Thursday, January 28, 2016

Donal Mahoney- Three Poems

Odd and Strange

The day Paul got married, 
his old girlfriend called his house 
just before he and his bride Anne

caught the plane for their honeymoon. 
Paul was outside packing the car 
and Anne answered the phone. 

His old girlfriend was angry because 
Paul had married somebody else so she  
told Anne strange things Paul liked to do,

strange things Anne had never heard of,
stuff that didn’t sound like Paul at all, 
but Anne said nothing about the call

and they flew off to a nice honeymoon, 
diving off cliffs and swimming in the sea, 
seeing rare birds and tropical flowers, 

eating native foods Anne hadn't heard of.
Years later, they went back to Oahu 
for their 40th anniversary, and Anne

told Paul about the call but didn’t say 
anything about what the girl had said 
although she remembered every word.

They were sipping drinks at a cafe 
when Paul admitted he remembered 
the girl because she would ask him to do 

things he thought odd and strange.
He was open-minded but there’s a limit. 
Anne said she understood because after 

40 years with Paul, she now liked to do 
things she thought odd and strange when 
she left the Amish for something new. 

The POTUS and Sandy Hook

When the president
speaks from the podium
and mentions the 20 children 

shot to death at Sandy Hook
by a lunatic with a rifle, 
he often wipes away a tear

and who can blame him?
But he doesn’t shed a tear 
when he speaks about

Planned Parenthood
and the thousands of children 
mothers leave behind there.

Trash Cans at the Manion House

When I was in grammar school
I knew it was Wednesday
when I looked out the window
and saw across the street
three trash cans at the curb 
in front of the Manion house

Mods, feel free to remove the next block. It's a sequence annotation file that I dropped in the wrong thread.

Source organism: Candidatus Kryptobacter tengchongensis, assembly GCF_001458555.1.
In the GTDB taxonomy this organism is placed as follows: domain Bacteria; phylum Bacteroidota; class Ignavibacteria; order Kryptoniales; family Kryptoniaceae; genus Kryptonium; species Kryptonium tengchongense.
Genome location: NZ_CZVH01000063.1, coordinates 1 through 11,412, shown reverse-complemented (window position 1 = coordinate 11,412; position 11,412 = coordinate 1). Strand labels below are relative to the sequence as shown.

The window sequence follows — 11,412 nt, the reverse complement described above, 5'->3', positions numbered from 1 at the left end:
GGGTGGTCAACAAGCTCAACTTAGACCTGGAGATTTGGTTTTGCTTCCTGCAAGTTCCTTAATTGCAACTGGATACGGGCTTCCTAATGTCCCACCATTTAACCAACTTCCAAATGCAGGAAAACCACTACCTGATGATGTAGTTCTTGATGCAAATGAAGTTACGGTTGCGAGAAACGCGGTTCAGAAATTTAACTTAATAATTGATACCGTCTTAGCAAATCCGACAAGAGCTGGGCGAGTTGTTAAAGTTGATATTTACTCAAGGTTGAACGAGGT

No matter how early I got up 
the three cans would be there
looking like a trio waiting 
to break into song. 

When I’d get home from school,
the cans would be gone.
They had been put away,
I figured, until their next gig
the following Wednesday.

When I was in high school,
I noticed one day only two 
cans standing at the curb.
I was told the son had married 
and moved to another city
and his parents missed him.
But two cans were enough 
to tell me it was Wednesday.

When I came home from college,
I noticed my first week back only
one can was stationed at the curb.
My mother told me at breakfast 
Mr. Manion had died and 
Mrs. Manion wasn’t doing well.

For the years I was in college
that solitary can was always 
in front of the house.
It was still there when 
graduated, found a job,
married and moved away.

My wife and I would visit my folks,
and one Sunday after dinner
my father asked me to give him 
a lift to the doctor on Wednesday.
When I pulled up in the car 
I noticed no can was waiting
in front of the house.

My mother told me Mrs. Manion
had died and the house was for sale
at a good price in case my wife
and I might be interested.
She said it would be a good place 
to raise kids if we ever had any.
My father usually said little 
but coughed and agreed.

They seemed happy because
I hadn’t said no to the idea.
I knew they would like us
to live across the street but
I wanted to talk with my wife.
But my parents stared at me 
when I asked if they could find out  
if the trash cans were included 
in the price of the house. 
I’d need them on Wednesdays.

Donal Mahoney lives in St. Louis, Missouri.

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